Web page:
Patient advocates play a crucial role in clinical research, which involves the study of medical interventions in humans. Their involvement ensures that research efforts are patient-centered, ethical, and responsive to the needs and perspectives of individuals affected by cancer.


  • Identify clinical questions important to patients
  • Give guidance on study design regarding patient burden
  • Identify trial endpoints important to patients
  • Review patient-reported outcome assessments
  • Review protocols and consent forms


  • Help define relevant patient populations
  • Ensure inclusion of patients who may benefit
  • Identify patient burdens to participation
  • Help develop patient education materials
  • Help identify ongoing barriers to accrual


  • Highlight the importance of the study results for patients
  • Help write study results summaries for the public
  • Co-present study results with researchers
  • Facilitate communication of study results to patients and the community
  • Participate in preparing and writing manuscripts

Roles and Opportunities of Patient Advocates at Different Levels

The roles and opportunities of a patient advocate can vary depending on their level of experience and scientific understanding of patient diagnosis and medical conditions. At lower level, the patient becomes eligible enough to participate in clinical trials. And as the experience increases the advocate gets capable to contribute in various education portals and support groups.

Patient advocacy in framing research question

Patient advocacy plays a crucial role in framing research questions by ensuring that the priorities, concerns, and needs of patients and their caregivers are central to the research agenda including –

  • The research question is one of the most important steps in doing research
  • There is an interplay between the needs of a patient, the priority of the researcher, the priority of the funding agency, the priority of the institution, etc. which decides which research questions need to be taken forward
  • Need to the patient should be the priority

Dr. Abhay Bang, when he returned from the United States his first priority was to work on sickle cell anemia. When he engaged with the locals he realized that maternal mortality was a huge problem in villages, and that’s when he started working on reducing infant and maternal mortality.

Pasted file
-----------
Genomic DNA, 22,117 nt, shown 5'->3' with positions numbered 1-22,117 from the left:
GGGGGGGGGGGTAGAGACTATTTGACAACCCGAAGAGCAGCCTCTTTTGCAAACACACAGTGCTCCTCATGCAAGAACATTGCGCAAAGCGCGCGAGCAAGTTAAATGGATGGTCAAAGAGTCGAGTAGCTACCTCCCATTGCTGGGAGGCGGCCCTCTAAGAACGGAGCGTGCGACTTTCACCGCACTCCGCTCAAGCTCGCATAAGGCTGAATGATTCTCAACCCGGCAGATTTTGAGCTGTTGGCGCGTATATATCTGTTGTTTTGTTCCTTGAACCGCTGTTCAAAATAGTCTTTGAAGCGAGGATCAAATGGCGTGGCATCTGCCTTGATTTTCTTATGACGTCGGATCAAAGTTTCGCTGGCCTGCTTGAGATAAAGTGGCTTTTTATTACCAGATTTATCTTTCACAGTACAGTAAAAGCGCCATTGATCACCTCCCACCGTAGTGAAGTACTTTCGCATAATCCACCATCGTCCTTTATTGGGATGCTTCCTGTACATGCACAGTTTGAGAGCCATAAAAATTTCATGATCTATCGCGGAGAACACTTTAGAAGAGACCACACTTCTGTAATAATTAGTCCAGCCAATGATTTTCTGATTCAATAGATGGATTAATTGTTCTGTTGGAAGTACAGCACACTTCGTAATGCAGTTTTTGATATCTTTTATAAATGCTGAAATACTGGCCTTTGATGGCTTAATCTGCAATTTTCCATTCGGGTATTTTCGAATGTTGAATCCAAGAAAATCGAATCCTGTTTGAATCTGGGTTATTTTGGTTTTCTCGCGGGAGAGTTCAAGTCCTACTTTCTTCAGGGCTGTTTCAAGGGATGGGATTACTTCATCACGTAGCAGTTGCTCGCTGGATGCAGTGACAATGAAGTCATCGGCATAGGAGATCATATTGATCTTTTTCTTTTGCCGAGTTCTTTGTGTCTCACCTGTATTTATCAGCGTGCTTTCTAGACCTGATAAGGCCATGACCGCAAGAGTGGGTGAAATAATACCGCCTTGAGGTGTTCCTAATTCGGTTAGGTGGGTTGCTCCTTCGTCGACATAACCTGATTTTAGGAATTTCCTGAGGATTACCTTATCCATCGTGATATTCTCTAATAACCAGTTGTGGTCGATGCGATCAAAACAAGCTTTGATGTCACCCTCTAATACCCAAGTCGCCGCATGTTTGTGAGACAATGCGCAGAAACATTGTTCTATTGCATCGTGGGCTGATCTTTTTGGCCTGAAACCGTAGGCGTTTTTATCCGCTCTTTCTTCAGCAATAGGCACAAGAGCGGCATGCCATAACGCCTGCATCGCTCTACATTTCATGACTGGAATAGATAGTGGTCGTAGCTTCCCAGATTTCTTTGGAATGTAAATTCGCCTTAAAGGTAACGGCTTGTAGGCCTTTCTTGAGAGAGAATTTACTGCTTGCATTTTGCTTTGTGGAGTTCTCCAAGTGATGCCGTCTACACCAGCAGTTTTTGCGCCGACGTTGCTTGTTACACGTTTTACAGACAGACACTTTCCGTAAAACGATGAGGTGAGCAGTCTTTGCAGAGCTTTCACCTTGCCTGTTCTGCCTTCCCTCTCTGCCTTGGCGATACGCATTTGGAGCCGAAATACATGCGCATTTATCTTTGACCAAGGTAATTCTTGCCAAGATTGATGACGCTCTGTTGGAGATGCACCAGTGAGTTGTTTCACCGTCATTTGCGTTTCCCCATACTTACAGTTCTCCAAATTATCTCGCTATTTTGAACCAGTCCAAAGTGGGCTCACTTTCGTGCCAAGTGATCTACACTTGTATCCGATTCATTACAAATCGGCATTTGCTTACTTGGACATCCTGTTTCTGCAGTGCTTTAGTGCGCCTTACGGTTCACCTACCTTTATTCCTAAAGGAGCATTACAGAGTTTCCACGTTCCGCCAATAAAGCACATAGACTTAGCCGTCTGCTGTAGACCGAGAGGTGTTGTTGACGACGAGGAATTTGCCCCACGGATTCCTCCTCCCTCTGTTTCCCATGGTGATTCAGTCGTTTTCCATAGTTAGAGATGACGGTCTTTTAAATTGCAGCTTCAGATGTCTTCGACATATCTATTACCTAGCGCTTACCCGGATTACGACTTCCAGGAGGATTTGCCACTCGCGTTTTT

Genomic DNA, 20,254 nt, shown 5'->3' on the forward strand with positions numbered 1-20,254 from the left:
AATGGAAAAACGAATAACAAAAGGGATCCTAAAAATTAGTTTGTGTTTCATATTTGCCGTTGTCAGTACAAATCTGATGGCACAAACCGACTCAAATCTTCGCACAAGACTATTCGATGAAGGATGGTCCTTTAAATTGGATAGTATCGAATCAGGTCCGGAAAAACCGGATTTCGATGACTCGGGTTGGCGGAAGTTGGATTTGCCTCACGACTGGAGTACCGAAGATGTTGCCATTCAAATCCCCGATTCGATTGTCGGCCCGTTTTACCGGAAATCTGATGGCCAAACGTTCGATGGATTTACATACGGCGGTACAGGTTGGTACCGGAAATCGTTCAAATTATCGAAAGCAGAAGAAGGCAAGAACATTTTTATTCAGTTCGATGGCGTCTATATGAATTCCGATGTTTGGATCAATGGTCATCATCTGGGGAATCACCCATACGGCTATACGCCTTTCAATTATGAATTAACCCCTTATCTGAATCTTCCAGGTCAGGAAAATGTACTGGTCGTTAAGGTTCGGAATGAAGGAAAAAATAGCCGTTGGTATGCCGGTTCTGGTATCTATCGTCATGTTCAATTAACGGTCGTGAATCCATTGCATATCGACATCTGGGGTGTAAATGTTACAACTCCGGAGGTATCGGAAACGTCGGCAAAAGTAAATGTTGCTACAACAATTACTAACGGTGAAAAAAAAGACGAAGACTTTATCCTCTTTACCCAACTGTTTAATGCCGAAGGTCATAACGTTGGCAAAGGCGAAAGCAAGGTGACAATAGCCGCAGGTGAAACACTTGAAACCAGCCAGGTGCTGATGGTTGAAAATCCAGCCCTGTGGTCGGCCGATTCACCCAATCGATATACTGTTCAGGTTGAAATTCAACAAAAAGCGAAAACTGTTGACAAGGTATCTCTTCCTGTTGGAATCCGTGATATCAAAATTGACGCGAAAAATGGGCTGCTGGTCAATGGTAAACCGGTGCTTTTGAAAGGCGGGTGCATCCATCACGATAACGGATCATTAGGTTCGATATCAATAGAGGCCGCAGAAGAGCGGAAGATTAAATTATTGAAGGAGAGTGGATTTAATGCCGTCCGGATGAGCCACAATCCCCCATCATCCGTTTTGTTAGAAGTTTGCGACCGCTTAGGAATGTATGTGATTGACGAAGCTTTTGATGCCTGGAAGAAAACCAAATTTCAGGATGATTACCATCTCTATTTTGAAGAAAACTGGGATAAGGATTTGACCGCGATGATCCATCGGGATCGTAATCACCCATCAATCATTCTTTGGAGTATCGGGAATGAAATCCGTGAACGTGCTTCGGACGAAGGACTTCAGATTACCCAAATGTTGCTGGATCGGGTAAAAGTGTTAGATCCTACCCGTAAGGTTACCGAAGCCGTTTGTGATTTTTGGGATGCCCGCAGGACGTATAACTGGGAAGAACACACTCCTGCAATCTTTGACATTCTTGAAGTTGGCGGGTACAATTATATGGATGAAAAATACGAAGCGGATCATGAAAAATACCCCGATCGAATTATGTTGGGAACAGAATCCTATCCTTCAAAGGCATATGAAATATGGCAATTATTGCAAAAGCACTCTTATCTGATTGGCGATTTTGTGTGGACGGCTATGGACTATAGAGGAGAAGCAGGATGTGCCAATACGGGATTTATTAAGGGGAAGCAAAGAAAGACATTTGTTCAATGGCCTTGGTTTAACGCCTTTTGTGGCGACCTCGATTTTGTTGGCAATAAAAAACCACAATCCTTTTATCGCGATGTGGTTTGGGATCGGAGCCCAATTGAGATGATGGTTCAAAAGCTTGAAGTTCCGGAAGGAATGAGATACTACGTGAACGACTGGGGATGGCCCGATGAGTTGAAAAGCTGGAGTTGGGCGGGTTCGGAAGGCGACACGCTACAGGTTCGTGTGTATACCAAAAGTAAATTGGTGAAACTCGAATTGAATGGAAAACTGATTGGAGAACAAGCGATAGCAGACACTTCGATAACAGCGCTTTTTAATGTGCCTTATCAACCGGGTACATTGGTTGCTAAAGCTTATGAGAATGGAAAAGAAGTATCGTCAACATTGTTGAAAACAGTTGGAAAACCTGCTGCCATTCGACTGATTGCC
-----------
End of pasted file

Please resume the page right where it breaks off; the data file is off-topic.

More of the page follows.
Our experience in involving patient advocates in research planning

Study Title: Geriatric Oncology multidomain intervention study to prevent Cognitive impairment among older Indian patients with cancer receiving chemotherapy: A randomized controlled trial (GoCog)

Refer for detailed info https://www.ncbi.nlm.nih.gov/pmc/articles/PMC10550294/

Advantages of engaging patient advocates

Engaging patient advocates in cancer research, care, and advocacy offers numerous advantages that contribute to more patient-centered, effective, and equitable outcomes. 

It improves the critical aspects such as –

  • Research feasibility
  • Rigor
  • Acceptability
  • Relevance
  • Quality
  • Mutual Learning
  • Building of new skills, knowledge, and skills by patients increases understanding of basic science research, and broadens the researcher’s perspectives. 
  • Disseminating research findings, which improves communication with the public
  • Improves the trust of the research community, thereby increasing the impact of the patient’s voice
  • Challenges of engaging patient advocates include a perceived lack of scientific knowledge, which may be frustrating for both advocates and researchers
  • Same patients are recruited for engagement who have been part of research with principal investigator/researcher
  • Tokenistic approach

Issues with engagement

Challenges and opportunities for establishing relationships between advocates and researchers

Barrier #1

It is not always clear why patient advocates should be included in research

Short-term goal

Encourage granting agencies to require including patient advocates in grant applications and provide a statement about the value of these partnerships such as American Cancer Society(ACS), DOD.

Long-term goal

Perform a quantitative research project to demonstrate the value of patient advocates and researchers working together.

Barrier #2

Researchers are worried about saying the wrong thing

Short-term goal

Support spaces where open communication is encouraged.

Long-term goal